Neil Young & Crazy Horse
I was a little nervous tackling Psychedelic Pill after the dump Neil Young & Crazy Horse laid with Americana earlier this year. The covers collection of American standards made me question whether Uncle Neil had succumbed to another aneurysm and was ready to be put out to pasture. So painful was reviewing Americana that I think I went a month without listening to On a Beach (or any Neil Young for that matter) for the first time since high school. But you know what they say about abusive relationships, and like the guy who ran into the doorknob, I went back for more. Because I really love Neil, and he won’t do me like that again, he’s changed.
I’m happy to report that another beating has not been dished out. Psychedelic Pill may not be the classic late-career record that everyone expects to show up one of these days, but it does fall into the category of “good” late-career Neil along the lines of Chrome Dreams II and Prairie Wind. It is not a particularly aggressive record, musically or thematically. Most of record is an ode to the sixties, whether it be the music (“First time I heard ‘Like a Rolling Stone’, I felt that magic and took it home”) or ideals (“Me and some of my friends, we were gonna change the world”). Everything is simple, but deftly put forth as only Neil can do, and serve a purpose.
When it comes to the composition of the songs, if you don’t like guitar solos, Psychedelic Pill is an album to stay away from. What actually makes these solos unique in a sense is spacing of the verses fairly evenly between Neil and Poncho Sampedro’s solos. On the opening 27-minute track, “Driftin’ Back”, Neil starts with a nice folky acoustic guitar, and then with each passing verse gets louder and fuzzier…for 27 minutes. Every time I thought I was getting a little bored, another verse would start up and there would be so progression in the instrumentation to bring me back in. The 16-minute “Ramada Inn” and “Walk Like a Giant” also nicely position the verses.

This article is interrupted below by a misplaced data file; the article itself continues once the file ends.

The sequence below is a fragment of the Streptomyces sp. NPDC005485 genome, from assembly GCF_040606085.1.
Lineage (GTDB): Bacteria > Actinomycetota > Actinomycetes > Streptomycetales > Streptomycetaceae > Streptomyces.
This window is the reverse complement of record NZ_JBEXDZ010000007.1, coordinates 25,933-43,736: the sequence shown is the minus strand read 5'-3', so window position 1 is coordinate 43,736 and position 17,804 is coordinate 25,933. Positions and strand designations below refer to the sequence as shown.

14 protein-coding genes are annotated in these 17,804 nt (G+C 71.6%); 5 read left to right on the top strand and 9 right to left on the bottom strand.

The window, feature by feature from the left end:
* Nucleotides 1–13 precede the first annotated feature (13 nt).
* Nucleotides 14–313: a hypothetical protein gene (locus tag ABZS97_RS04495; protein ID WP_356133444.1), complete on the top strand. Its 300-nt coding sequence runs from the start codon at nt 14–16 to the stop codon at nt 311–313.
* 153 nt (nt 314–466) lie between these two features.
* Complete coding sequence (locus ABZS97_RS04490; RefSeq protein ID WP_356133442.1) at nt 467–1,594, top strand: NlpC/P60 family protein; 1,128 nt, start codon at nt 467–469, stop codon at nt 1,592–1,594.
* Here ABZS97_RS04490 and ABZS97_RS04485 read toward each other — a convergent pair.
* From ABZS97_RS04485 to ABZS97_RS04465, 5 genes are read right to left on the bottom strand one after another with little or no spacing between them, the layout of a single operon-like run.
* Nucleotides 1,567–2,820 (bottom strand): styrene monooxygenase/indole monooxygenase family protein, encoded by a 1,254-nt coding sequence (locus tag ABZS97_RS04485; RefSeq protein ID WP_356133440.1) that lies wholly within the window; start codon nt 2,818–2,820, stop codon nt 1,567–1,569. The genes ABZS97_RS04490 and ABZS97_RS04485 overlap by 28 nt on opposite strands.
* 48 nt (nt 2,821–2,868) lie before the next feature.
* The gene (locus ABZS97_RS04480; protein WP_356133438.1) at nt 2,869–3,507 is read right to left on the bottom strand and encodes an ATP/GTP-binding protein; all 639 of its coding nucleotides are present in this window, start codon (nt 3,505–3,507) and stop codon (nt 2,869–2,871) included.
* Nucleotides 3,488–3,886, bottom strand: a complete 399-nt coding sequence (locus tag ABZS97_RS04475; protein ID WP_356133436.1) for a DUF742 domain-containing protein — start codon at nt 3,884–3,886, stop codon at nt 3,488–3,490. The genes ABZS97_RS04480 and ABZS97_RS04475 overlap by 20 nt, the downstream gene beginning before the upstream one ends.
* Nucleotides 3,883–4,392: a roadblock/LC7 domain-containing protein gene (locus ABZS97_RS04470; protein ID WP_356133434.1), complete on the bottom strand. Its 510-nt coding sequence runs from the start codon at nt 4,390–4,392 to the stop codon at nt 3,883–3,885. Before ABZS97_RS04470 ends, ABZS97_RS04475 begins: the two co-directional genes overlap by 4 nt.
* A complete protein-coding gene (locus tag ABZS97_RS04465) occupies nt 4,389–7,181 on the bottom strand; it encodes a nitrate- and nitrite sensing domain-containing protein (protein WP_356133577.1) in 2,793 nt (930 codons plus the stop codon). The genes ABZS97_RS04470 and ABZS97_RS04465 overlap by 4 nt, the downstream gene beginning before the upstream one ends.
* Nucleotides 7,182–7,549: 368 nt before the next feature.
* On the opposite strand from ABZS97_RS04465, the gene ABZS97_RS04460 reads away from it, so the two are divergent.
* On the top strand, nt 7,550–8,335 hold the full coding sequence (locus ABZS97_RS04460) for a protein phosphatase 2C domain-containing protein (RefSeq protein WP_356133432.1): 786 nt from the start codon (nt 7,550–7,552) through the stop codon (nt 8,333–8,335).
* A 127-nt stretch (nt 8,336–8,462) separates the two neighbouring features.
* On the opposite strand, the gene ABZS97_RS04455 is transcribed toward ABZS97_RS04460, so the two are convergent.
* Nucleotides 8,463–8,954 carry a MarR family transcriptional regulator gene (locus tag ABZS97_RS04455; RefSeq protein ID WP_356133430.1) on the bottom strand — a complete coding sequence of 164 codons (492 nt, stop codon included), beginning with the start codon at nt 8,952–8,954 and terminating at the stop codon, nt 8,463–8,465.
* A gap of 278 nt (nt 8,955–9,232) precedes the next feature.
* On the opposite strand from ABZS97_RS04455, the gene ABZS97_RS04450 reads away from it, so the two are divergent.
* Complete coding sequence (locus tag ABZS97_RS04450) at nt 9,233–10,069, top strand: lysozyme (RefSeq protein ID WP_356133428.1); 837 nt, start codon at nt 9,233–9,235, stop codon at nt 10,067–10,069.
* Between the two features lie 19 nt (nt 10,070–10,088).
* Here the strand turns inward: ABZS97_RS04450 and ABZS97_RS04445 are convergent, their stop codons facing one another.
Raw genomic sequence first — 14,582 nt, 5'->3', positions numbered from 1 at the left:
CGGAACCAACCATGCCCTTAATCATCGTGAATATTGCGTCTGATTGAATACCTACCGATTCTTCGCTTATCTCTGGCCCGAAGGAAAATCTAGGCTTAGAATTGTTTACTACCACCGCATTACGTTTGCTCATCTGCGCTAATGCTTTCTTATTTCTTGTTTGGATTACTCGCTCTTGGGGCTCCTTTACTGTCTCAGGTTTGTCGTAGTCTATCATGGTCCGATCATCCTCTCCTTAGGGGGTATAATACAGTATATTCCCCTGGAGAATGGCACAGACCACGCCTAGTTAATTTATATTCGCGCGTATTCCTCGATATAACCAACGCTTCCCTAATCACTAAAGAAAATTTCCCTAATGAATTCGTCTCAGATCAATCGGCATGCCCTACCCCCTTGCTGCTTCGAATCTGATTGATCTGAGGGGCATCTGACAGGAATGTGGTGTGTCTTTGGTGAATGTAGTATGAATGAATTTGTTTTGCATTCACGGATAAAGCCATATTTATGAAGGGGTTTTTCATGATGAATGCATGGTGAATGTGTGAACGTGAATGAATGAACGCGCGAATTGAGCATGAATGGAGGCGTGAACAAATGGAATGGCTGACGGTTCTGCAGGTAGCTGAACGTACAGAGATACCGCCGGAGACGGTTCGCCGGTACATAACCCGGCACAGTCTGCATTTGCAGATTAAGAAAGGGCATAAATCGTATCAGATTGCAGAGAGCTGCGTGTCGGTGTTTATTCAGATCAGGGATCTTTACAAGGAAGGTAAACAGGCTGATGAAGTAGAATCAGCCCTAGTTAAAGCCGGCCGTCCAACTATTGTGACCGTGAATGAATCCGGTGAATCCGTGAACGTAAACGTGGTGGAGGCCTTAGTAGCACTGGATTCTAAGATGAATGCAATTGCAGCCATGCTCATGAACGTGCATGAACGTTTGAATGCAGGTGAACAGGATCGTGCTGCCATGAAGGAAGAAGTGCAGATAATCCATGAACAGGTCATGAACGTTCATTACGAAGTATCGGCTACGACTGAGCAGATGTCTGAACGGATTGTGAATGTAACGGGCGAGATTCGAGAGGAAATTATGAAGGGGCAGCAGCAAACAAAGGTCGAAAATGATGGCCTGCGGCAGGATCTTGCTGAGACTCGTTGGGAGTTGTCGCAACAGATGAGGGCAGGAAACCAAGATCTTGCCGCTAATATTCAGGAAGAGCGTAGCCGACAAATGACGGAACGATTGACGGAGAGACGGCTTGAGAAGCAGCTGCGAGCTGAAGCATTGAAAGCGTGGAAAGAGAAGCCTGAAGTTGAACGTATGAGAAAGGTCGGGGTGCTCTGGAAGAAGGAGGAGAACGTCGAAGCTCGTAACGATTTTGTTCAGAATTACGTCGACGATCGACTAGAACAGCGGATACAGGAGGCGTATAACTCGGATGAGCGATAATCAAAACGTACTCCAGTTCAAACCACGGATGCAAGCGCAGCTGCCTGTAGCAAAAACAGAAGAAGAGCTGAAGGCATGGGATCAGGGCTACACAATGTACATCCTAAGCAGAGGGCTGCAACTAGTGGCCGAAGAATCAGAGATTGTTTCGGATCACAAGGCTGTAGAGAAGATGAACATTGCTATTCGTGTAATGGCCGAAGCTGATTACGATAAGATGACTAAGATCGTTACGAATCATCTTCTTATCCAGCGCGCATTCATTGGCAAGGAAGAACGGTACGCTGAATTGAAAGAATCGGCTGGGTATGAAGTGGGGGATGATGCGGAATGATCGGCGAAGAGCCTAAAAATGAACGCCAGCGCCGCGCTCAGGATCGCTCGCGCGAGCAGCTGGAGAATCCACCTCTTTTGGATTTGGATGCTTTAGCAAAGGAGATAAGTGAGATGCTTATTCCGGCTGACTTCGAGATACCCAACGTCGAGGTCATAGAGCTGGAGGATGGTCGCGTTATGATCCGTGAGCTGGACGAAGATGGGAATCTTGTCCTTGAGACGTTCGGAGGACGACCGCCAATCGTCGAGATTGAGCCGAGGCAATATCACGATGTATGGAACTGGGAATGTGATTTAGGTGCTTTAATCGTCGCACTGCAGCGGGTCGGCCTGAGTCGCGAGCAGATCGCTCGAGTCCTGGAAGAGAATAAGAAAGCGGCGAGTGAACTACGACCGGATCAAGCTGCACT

“Ramada Inn” is particularly interesting, seemingly borrowing bits and pieces of former classic Neil Young guitar riffs to make a lengthy ode to his own career. A little “Hey Hey, My My” there, a little “Powderfinger” there, and you can make a pretty good song. The same goes with “She’s Always Dancing”, which seems to borrow a lot from “Down by the River”, and “For the Love of Man”, which starts off sounding a lot like “Heart of Gold”, but not to as much success. But even Neil’s lesser successes on Psychedelic Pill are exactly that, lesser successes, not the abject failures you heard on Living With War or Americana.
Neil, we still await your latter-career masterwork. But, in the meantime if you still keep pumping out albums like Psychedelic Pill we won’t be at all disappointed.
Can’t Miss: “Walk Like a Giant”, “Ramada Inn”, “Born in Ontario”
Can’t Hit: “For the Love of Man”